Monday, July 02, 2007


The Thirteenth Tale, Diane Setterfield, Atria Books, 2006, 406 pp

I have been longing for a book like this. A fascinating tale with unique characters that kept me always wanting to keep reading, that engaged my heart and mind. It involves books, literature, writing, twins, tragedy, mystery, love and loss.

The story takes place in England. Margaret Lea is a young woman who lost her twin soon after birth, whose mother never recovered emotionally or physically, and whose father, an antiquarian book dealer, raised and educated her in his shop.

Margaret works in the shop and terms herself an amateur biographer. She is engaged by Vida Winter, the bestselling fiction author in England, to write the author's biography. Vida Winter has never revealed the truth about her life but is now dying and gradually tells all to Margaret. Ms Winter is also a twin. Margaret is a compulsive reader but only reads 19th century fiction, because she wants a story properly told with a beginning, a middle and a satisfactory ending. Ms Winter narrates her life story in this fashion, almost.

An old country house with mostly crazy people, another house deep in the moors, fog and rain and chilly weather, secrets and servants who try to take care of their masters: it is all so Gothic. Over and over are references to Jane Eyre, The Woman in White, Wuthering Heights and Charles Dickens novels. So the secrets and strange developments of this writer's life unfurl at a perfect pace. Just as I would think I had figured out what was going on, there would be more surprises, with the final bit being the most bizarre of all. Setterfield keeps pulling you on, dying to know how it all came about, until you care about these tortured women as much as anyone you know.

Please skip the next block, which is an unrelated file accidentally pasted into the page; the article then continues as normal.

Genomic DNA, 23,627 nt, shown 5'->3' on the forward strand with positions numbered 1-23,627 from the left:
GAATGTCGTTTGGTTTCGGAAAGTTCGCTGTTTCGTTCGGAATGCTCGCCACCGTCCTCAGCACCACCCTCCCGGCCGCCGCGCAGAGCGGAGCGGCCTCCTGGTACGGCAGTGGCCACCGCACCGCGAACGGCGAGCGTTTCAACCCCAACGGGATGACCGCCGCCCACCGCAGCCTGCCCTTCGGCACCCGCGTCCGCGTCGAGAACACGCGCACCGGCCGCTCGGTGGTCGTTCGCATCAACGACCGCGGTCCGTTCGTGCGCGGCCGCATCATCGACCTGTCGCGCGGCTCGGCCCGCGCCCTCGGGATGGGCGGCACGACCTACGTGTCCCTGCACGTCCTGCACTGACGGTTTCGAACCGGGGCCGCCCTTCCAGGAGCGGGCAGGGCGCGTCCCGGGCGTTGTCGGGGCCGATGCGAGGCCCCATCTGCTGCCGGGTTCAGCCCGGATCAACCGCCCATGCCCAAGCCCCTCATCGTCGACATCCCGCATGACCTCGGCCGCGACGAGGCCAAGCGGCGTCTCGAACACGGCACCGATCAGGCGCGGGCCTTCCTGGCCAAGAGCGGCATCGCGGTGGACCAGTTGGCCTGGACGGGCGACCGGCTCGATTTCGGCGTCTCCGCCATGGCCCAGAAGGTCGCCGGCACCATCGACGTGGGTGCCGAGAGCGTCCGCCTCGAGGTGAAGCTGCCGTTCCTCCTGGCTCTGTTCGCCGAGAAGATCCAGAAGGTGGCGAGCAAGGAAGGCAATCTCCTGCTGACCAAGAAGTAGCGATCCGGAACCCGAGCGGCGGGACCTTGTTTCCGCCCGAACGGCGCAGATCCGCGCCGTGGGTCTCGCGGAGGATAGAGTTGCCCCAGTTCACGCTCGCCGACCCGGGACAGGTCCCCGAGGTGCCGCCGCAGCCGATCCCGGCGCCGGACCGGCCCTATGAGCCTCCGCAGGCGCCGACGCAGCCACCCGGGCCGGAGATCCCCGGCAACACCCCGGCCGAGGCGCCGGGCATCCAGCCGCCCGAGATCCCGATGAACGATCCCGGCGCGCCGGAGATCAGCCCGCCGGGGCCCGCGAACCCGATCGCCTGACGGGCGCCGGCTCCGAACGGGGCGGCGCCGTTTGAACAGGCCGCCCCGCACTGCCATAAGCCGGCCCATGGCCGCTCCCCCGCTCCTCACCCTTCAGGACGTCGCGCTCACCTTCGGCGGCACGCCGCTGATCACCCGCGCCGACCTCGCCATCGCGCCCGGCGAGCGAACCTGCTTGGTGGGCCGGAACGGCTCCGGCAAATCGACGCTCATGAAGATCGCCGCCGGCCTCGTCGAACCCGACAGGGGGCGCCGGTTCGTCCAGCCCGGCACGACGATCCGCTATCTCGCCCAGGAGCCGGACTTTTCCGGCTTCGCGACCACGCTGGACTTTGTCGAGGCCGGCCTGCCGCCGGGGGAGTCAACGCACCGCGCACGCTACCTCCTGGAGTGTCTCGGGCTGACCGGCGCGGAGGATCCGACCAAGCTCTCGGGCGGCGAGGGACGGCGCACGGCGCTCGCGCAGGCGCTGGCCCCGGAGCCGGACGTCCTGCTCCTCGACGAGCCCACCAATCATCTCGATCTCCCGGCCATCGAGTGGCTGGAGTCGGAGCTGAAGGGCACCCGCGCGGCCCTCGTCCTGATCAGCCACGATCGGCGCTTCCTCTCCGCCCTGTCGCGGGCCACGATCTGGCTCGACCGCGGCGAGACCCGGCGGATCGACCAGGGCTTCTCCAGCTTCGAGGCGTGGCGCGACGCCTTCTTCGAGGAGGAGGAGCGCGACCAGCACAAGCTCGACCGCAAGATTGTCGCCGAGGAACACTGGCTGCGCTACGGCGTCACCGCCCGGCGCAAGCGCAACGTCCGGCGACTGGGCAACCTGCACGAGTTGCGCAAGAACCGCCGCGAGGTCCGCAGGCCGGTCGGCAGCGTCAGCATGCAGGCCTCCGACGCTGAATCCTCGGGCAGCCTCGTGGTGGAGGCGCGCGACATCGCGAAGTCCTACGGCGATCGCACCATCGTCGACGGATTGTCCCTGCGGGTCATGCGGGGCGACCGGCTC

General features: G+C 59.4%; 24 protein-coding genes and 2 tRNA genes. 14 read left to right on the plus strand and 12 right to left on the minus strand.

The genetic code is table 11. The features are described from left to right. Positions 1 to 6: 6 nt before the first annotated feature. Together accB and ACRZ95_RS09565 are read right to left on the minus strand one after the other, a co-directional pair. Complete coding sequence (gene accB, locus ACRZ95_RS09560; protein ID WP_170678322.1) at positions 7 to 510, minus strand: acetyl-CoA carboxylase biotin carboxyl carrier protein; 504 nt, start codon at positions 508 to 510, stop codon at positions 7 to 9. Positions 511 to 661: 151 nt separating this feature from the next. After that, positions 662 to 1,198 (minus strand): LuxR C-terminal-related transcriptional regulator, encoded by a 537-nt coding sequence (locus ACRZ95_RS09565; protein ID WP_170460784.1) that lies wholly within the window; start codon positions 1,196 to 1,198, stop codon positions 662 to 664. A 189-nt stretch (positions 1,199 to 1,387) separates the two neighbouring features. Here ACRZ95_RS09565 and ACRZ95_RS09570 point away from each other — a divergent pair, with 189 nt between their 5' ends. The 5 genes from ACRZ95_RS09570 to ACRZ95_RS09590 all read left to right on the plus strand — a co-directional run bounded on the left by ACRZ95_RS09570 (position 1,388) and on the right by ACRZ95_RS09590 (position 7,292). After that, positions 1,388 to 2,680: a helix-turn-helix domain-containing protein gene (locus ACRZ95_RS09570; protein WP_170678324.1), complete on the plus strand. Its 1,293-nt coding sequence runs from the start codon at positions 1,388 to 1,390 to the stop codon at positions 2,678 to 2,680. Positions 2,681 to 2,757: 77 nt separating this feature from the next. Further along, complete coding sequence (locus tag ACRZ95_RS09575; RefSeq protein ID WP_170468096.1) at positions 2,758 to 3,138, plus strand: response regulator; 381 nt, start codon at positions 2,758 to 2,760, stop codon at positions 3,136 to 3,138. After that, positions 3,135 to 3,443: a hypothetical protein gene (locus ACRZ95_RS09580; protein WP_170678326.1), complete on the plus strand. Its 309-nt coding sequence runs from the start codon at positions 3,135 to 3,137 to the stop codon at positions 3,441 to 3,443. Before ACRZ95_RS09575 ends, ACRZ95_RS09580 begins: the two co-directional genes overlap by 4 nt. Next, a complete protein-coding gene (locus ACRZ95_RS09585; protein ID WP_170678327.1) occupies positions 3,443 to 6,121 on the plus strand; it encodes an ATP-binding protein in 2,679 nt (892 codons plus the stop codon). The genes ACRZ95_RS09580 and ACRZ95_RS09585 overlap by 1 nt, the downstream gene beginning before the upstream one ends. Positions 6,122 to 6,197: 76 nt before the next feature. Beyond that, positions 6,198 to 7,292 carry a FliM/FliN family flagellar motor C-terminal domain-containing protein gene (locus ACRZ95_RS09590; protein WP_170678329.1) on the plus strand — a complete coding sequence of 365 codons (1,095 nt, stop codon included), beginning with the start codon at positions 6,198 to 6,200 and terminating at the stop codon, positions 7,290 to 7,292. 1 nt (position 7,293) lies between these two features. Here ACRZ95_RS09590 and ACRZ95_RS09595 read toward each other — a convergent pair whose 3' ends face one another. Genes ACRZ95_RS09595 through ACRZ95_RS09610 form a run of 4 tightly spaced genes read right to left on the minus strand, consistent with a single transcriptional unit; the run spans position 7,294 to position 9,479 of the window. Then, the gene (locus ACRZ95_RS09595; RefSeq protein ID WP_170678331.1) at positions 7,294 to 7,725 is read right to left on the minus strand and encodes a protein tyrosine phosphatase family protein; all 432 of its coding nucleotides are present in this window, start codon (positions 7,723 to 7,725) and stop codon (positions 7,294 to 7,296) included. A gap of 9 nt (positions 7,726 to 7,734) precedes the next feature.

Best of all, she ties up all loose ends while leaving hints of a happier future. Setterfield was an "academic" who specialized in 20th century French literature and is a formidable writer herself. Just great!